Ed Miliband hoped to present himself as a "happy warrior" during the televised leaders' debate on Thursday (2 April) according to his notes, which were obtained by the Sun on Sunday.
The Labour leader accidentally left behind pages of notes in his dressing room, with reminders to "relish the chance to show who I am" and talk to the camera to "use the people at home".
Miliband compares himself to Prime Minister David Cameron in one such note, which reads: "Me vs DC" with the words "decency, principle, values" scrawled underneath.
In another note to himself, Miliband wrote: "Happy warrior. Calm never agitated. Negative -> Positive."
Miliband is thought to be referring to a phrase that originally appeared in William Wordsworth's poem, Character Of The Happy Warrior (1806), which was inspired by the death of Lord Nelson.
The opposition leader may have managed to remain calm and fight with a smile during the two-hour debate, but who have other politicians been inspired by?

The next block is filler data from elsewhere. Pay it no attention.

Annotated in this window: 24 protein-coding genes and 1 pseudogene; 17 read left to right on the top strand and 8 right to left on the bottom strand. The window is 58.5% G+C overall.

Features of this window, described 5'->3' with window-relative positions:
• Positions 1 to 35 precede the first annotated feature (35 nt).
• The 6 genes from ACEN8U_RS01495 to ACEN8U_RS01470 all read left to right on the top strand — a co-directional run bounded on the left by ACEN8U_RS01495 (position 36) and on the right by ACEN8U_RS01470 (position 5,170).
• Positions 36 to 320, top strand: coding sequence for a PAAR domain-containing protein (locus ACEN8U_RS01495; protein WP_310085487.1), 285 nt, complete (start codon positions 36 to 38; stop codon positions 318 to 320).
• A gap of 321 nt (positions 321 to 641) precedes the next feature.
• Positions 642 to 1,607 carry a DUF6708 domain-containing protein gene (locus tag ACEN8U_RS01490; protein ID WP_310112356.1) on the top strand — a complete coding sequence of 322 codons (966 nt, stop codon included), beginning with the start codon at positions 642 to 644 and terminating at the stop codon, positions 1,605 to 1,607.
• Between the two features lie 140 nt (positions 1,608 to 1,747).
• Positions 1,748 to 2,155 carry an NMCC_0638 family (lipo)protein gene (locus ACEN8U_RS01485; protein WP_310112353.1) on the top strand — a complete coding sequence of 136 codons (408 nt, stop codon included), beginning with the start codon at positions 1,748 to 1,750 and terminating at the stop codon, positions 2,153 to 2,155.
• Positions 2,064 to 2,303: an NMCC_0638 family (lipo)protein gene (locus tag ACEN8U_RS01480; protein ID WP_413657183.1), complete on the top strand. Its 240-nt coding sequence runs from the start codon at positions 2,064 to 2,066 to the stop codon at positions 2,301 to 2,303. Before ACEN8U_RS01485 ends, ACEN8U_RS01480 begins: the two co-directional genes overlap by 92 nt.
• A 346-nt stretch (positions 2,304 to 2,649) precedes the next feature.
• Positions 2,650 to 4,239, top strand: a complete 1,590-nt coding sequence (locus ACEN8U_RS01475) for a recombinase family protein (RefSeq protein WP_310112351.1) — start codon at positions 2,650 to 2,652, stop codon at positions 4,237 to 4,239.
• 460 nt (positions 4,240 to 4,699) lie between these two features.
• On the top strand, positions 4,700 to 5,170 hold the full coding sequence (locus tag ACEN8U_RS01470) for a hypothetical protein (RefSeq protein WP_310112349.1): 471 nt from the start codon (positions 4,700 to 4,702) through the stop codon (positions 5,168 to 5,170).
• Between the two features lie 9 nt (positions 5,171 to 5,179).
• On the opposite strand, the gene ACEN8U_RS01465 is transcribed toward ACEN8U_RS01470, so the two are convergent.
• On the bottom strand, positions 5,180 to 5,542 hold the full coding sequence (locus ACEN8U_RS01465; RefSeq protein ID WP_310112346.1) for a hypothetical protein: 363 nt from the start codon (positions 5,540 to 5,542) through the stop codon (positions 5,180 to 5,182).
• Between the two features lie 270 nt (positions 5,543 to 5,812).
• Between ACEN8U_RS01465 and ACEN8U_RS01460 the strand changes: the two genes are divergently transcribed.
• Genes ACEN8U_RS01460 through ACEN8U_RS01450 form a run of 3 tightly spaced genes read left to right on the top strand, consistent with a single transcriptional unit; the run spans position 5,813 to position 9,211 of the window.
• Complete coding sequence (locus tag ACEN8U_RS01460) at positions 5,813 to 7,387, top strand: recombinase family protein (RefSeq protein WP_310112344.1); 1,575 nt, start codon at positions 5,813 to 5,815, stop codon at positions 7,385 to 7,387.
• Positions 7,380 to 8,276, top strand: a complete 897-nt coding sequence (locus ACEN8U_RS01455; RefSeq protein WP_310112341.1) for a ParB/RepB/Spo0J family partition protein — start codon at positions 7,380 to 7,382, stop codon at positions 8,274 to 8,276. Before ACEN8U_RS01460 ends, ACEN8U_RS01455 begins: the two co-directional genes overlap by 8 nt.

According to a 2010 Radio Times article published ahead of National Poetry Day, Miliband's rival David Cameron said Wilfred Owen's anti-war poem Dulce et Decorum Est was his favourite poem, saying that "for me, [Owen's poems] were literally an eye-opener and I still find them moving when I read them again today".
Taking an entirely different angle, Deputy Prime Minister Nick Clegg told the Radio Times his favourite poem was Eternity by William Blake – a moving four line poem.
SNP leader Nicola Sturgeon's favourite poem remains unknown, although she is a fan of Robert Burns' work. However, she is a huge fan of Danish TV drama Borgen, which follows a female politician's rise from a minority party to prime minister of Denmark.
Sturgeon even lobbied furiously to meet Borgen's lead actress Sidse Babett Knudsen when she visited Scotland in 2013.